The Industrial Revolution was a period from 1750 to 1850 where changes in agriculture, manufacturing, mining, transportation, and technology had a profound effect on the social, economic and cultural conditions of the times. It began in the United Kingdom, and then subsequently spread throughout Western Europe, Northern America, Japan, and eventually the rest of the world. The industrial revolution in Europe occurred in two phases; The old phase was from 175-1850 and began in Britain and spread to other European countries like France (1825), Germany (1840), Belgium (1870) and Russia (1890). In USA, it began after the American civil war of 1861 to 1865. In Japan it began in 1900. In Kenya, it is hoped to be done by 2030.
Characteristics of industrial revolution in Europe.
Uses of Various Sources of Energy.
This is a compact black or dark brown, carbonaceous rock which is a fuel and source of coke, coal gas and coal tar. Abraham Darby invented the process by which coal was turned into coke in 1709 thus discovered that coal produced immense heat. Coke was used to smelt iron.
Uses of coal.
Petroleum.(often referred to as oil)
Iron was not really a source of energy but the industrial revolution was dependant on the availability of iron
Uses of iron.
Stainless steel, commonly used in cutlery is an alloy of Steel and Chromium.
Uses of steel.
Industry is defined as the skill of making other products from raw materials. It involves extraction and processing into finished products of raw materials
Early Sources of Energy.
Energy is the ability to do work. The following are the early sources of energy that can be identified.
Wood was developed as a source of energy after the discovery of fire. It was used as follows;
Uses of metals in Africa
The age of metals in Africa is divided into the Bronze and Iron Age. Man moved from the Stone Age to the age of metals because metals had the following advantages;
This was the first metal to be used by humankind. It was used in Meroe, Egypt, Wangara in Ghana and in Central Africa. Gold is malleable and therefore it could be easily moulded into the desired shape without smelting it. Its softness however implied that tools made from gold could bend easily. It was also heavy and could not be found everywhere.
Uses of Gold.
Though quite soft, copper as harder than Gold and could make better tools. The Egyptians were the earliest people to use copper by 3000 BC. The metal could further be hardened by mixing it with other metals to form alloys during smelting.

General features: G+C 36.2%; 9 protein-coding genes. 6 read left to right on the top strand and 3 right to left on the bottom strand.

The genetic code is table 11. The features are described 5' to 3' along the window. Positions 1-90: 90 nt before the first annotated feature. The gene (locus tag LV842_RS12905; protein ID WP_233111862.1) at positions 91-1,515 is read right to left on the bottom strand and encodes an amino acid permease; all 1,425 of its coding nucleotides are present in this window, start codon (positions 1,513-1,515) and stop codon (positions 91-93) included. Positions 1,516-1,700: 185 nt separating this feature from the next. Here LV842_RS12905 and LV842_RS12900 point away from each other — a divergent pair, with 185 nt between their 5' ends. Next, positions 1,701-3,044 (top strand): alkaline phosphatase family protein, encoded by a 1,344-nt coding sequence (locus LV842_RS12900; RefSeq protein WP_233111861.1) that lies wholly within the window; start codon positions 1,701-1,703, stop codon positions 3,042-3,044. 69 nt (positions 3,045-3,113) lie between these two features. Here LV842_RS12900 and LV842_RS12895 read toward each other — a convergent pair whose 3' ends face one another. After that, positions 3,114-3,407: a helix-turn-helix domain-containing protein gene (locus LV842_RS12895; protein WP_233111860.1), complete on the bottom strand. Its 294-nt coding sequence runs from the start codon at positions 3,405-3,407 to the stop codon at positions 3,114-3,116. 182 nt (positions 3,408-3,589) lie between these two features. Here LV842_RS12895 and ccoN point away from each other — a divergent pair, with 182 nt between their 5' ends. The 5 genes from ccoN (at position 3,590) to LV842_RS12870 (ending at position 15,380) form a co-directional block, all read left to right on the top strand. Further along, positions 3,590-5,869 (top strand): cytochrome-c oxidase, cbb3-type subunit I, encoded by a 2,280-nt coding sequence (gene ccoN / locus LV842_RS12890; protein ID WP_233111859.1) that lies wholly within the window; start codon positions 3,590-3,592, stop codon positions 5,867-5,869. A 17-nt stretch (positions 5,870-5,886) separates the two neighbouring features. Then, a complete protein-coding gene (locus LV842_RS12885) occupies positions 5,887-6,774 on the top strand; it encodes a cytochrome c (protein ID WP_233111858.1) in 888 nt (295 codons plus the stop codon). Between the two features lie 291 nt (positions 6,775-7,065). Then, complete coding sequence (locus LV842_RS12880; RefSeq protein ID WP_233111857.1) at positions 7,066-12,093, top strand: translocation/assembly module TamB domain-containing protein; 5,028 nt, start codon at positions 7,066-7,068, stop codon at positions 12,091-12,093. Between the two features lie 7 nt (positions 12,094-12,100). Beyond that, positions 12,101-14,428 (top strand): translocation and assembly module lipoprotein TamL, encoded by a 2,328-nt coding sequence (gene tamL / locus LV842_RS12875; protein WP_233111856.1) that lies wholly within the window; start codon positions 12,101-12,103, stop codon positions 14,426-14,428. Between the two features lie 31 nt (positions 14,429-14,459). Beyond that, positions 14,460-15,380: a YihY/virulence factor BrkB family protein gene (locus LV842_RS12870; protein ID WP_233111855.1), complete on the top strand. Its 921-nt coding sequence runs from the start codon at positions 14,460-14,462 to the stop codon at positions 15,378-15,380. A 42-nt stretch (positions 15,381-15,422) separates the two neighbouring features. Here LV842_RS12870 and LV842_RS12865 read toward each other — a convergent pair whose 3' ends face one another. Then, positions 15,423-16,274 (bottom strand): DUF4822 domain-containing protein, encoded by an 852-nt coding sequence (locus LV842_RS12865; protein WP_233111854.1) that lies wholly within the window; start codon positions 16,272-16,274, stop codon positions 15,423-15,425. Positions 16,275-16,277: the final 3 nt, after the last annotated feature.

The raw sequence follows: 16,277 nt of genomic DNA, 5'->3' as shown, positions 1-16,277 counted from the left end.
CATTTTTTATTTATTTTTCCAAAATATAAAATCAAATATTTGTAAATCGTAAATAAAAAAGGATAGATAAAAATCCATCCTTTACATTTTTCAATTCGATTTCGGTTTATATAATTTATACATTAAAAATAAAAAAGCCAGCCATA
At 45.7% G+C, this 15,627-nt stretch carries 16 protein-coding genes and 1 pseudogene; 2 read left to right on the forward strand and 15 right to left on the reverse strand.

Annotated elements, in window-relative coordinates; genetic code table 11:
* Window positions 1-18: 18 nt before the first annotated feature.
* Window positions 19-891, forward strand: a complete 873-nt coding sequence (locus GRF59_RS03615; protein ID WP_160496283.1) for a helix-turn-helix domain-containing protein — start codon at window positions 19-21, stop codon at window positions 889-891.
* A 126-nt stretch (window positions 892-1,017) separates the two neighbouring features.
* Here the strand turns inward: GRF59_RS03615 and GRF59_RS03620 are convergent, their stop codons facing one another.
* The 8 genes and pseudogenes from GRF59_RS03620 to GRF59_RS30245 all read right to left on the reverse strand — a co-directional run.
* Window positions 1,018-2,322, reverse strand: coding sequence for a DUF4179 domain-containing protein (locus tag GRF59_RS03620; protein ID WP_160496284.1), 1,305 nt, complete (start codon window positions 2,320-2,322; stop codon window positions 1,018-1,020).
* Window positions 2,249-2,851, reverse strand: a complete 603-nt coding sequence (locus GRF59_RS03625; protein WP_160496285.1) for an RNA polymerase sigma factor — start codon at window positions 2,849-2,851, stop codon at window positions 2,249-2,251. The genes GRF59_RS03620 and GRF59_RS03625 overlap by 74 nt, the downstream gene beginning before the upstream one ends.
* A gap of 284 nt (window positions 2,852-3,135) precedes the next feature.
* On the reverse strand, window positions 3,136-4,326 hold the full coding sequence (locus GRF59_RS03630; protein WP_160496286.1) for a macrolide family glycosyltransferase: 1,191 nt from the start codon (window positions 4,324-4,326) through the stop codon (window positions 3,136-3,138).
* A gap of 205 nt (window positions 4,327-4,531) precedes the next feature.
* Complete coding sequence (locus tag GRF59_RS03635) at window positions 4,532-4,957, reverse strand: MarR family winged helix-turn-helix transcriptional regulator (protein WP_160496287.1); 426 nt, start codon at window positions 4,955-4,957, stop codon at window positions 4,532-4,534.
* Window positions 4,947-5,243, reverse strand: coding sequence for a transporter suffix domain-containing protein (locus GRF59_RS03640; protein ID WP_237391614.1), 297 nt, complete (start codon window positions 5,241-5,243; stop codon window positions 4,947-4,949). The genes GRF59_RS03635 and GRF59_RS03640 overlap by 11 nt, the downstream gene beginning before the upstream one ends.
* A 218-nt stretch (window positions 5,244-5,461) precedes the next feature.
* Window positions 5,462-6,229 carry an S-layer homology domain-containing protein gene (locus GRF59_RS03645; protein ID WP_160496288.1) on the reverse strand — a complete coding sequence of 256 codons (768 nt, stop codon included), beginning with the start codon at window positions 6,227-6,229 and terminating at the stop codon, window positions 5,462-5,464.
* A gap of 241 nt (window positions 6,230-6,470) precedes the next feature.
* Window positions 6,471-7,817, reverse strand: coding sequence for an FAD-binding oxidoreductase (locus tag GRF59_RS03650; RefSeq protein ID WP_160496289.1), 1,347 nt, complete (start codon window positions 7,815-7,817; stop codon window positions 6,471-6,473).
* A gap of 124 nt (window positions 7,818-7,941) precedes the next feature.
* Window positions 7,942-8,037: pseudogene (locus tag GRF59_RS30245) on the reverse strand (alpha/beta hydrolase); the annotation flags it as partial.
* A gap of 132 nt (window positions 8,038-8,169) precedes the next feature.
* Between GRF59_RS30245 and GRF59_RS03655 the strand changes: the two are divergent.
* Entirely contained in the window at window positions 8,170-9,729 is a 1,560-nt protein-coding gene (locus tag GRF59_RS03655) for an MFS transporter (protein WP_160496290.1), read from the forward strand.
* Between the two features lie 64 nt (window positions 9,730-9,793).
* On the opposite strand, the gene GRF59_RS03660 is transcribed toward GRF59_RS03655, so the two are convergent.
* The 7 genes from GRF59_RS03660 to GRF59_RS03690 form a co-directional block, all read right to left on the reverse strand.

Uses of copper.
Bronze is a mixture of copper and tin which makes it harder than copper. It was used during the Bronze Age. In Africa Bronze was used among the Yoruba, Dahomey and Asante in Nigeria and in Benin. And also in Egypt. Benin was the centre of Bronze.
Uses of Bronze.
Two theories that explain the origin and spread of iron working in Africa are;
Ways in which the iron culture spread in Africa.
Definition of Transport
a) Traditional means of transport
Also referred to as the ship of the desert. What makes a camel ideal in desert transport?
Advantages of animal transport.
KCSE History revision papers and answers; also Mocks
History and Government Exams of 21st Century with marking schemes
Importance of space exploration to man.
What is National Integration?
Integration means unification into a whole. - The act of combining or bring together various parts in a way that makes them one. National integration refers to the process by which various components of a nation are brought together into a whole leading to national unity
Importance of National Integration
Why is National Integration a priority in Kenya?
Warning: Vicious Pictures
In the absense of integration and lack of goodwill, this is what happens
How do proponents of violence look like?
Factors that promote national unity in Kenya
Factors that undermine national unity in Kenya
Impunity creates undisputed war mongers
Steps have been taken by the Kenyan government to promote national integration since independence
Levels of conflicts found in Kenya
The factors that cause conflict
Peaceful methods of conflict resolution
a) Diplomacy/negotiation. This is a dialogue between two warring parties in order to reach an agreement over a dispute. The following steps are followed in negotiation;
Steps followed in mediation;
e) Legislation – where the parliament passes laws to control conflict.
f) Workshops – this is where conflicting parties talk in the presence of facilitators and tries to work out a resolution to the problem.